Most prominently heard on Wish You Were Here, it was used on every Pink Floyd album from Dark Side of the Moon (1973) to The Final Cut (1983). The 1969 D-35 proved not to be entirely indispensable, however, as Gilmour auctioned it to benefit the charity ClimateEarth.

11. Duane Allman's 1957 Gibson Les Paul

Duane Allman's Layla Gibson Les Paul

(Image credit: Gotta Have Rock and Roll)

Sold: Dallas, 2019
Price: $1,250,000

Guitar nerds may be surprised that the most expensive Les Paul is not in fact a Burst, but this 1957 Goldtop. It was used on first two Allman Brothers albums, as well as Derek & the Dominos’ Layla and Other Assorted Love Songs, before Duane traded it for a sunburst model. Allman insisted on keeping the pickups, so this guitar now has the humbuckers from the Burst. 

A subsequent owner refinished it badly, before Tom Murphy restored it to glory. Former owner Scot Lamar frequently loaned it out, so you’ve seen it on stage with the likes of Billy Gibbons, Kirk Hammett, and Derek Trucks. 

10. Eric Clapton’s 1964 ‘The Fool’ Gibson SG

Eric Clapton 'The Fool' Gibson SG

(Image credit: Julien's Auctions)

Sold: Nashville, 2023
Price: $1,270,000

As far as historical, cultural and musical significance is concerned, Eric Clapton’s ‘64 Gibson SG from his Cream days – famously known as ‘The Fool’ – ticks a lot of boxes. Named after the Dutch art collective that gave it its striking body artwork, The Fool became Slowhand’s go-to guitar in his post Bluesbreakers days while he and his Cream bandmates were piecing together the riff-oriented Disraeli Gears

Through its wild aesthetics, the guitar became the face of the psychedelic era and a symbol of the 1967 Summer of Love phenomenon. It also helped concoct Clapton's heralded “woman tone”, noted for its rich harmonics and warm character, which underpinned hits such as Sunshine of Your Love, White Room, I Feel Free and countless others.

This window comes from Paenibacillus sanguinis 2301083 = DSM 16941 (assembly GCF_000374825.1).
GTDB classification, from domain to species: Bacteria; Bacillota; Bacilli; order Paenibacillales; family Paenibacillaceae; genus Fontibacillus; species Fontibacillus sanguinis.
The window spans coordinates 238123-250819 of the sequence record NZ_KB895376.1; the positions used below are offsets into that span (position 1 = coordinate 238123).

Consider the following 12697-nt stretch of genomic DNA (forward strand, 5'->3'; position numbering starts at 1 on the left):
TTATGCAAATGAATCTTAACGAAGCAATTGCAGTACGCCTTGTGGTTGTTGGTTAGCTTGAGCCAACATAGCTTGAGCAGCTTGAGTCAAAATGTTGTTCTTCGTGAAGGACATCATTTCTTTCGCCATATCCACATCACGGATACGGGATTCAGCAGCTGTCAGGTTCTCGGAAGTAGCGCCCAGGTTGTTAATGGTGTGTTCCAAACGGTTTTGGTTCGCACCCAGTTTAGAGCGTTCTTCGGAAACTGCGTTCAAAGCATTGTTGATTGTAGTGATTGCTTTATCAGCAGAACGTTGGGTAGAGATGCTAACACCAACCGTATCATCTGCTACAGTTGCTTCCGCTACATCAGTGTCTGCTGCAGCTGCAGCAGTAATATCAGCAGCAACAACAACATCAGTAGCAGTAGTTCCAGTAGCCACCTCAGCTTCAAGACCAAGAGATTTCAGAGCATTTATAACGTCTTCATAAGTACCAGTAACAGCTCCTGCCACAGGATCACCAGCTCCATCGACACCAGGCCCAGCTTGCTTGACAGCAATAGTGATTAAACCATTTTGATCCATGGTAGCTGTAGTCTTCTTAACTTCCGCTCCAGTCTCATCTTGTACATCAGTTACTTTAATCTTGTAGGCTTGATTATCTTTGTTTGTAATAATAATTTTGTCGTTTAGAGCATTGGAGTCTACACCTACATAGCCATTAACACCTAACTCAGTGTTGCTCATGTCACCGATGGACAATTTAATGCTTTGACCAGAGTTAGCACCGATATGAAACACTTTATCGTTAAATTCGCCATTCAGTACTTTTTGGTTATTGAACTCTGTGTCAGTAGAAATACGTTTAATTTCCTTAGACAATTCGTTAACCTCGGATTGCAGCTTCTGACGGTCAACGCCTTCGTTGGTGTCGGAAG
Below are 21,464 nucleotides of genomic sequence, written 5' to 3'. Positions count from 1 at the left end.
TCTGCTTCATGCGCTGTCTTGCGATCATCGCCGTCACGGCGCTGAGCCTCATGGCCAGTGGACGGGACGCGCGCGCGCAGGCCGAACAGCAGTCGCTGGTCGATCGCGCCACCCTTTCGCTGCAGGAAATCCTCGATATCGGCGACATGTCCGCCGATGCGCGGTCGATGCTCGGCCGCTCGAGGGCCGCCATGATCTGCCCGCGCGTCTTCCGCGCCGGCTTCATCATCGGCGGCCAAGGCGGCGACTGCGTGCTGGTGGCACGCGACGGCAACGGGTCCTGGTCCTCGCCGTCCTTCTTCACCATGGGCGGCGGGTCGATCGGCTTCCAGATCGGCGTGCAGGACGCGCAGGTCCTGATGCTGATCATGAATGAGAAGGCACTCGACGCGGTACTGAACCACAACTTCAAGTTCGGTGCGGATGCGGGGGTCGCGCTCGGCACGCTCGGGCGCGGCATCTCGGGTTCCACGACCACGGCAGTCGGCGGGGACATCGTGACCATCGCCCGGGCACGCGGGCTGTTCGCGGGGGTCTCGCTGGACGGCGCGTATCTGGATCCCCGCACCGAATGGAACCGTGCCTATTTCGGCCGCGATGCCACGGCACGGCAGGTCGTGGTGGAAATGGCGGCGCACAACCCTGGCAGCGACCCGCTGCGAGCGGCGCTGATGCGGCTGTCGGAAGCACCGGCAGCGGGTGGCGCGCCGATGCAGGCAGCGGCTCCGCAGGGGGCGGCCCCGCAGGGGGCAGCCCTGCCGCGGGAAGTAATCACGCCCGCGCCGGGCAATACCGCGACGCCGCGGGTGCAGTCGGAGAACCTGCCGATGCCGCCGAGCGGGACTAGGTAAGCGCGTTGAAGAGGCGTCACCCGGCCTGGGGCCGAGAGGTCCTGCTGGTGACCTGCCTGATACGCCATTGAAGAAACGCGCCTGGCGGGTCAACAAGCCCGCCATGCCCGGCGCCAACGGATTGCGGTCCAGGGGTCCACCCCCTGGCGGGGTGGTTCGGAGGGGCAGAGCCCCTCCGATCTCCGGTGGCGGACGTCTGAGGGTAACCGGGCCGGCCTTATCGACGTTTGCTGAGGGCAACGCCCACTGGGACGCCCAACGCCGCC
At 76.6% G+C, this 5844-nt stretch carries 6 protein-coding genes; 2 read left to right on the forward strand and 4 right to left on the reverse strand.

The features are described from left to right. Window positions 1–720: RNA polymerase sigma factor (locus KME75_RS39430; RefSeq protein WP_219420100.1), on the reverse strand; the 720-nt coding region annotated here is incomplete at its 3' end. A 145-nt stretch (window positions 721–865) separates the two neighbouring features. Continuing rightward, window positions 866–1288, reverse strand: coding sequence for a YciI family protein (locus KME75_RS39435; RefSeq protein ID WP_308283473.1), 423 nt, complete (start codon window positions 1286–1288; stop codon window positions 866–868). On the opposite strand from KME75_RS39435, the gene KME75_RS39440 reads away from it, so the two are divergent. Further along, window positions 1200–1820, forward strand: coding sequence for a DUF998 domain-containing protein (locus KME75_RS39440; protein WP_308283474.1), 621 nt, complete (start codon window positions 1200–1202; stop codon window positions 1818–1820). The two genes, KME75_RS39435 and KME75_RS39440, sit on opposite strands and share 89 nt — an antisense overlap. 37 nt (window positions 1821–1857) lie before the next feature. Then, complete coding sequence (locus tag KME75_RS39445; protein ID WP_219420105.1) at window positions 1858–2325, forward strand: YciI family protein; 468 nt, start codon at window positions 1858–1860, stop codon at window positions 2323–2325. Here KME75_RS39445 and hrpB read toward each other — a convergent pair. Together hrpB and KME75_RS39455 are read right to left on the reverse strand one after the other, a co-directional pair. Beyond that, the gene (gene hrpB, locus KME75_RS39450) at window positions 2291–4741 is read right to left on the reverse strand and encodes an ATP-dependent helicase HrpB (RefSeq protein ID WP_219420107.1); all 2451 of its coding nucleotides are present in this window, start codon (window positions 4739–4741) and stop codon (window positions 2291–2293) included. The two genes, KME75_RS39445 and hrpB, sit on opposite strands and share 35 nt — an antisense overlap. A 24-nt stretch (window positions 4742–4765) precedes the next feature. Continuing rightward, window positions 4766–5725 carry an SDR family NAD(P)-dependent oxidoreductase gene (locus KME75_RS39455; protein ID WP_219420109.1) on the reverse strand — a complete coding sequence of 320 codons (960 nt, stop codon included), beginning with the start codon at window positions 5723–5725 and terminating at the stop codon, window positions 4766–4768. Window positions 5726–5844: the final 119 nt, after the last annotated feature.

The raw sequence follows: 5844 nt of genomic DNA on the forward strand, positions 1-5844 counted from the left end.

In late 2023, renowned collector Jim Irsay – whose name you’ll find dotted across this list – broke the $1 million barrier to add The Fool to his collection, making it also the most expensive Clapton guitar to sell at auction.

9. Kurt Cobain’s 1993 Fender Mustang “Sky Stang I”

Kurt Cobain Sky Stang I Fender Mustang electric guitar used a Nirvana's final show

(Image credit: Julien's Auctions)

Sold: Nashville
Price: $1,587,500

March 1, 1994 marked the date of Nirvana’s final show with Kurt Cobain – and the Sky Stang I featured heavily in that performance, having become the frontman’s go-to guitar for the majority of the band’s In Utero tour dates.

The instrument was one of 10 ordered by Cobain in July 1993. It was built in Japan at the iconic Fujigen factory by custom luthier Scott Zimmerman. 

Why Japan? Well, at that point, Fender’s US custom shop did not produce left-handed models, so the task fell to Zimmerman – the man behind the necks on Cobain’s first Jagstang builds.

Following Cobain’s death, the Sky Stang I passed to his brother Chad Cobain before eventually going to auction in late 2023. The guitar was purchased by Japan-based businessman Mitsuru Sato, so after 30 years abroad, it seems the instrument headed home.

8. David Gilmour's 1954 Fender Stratocaster

David Gilmour White Strat

(Image credit: Christie's)

Sold: New York, 2019
Price: $1,815,000

Here’s a guitar that would have been collectible even without the Pink Floyd provenance. Its serial number, #0001, makes it confusingly not the very first Strat (that was #0100) but nevertheless among the first pre-production Strats given to Fender endorsees.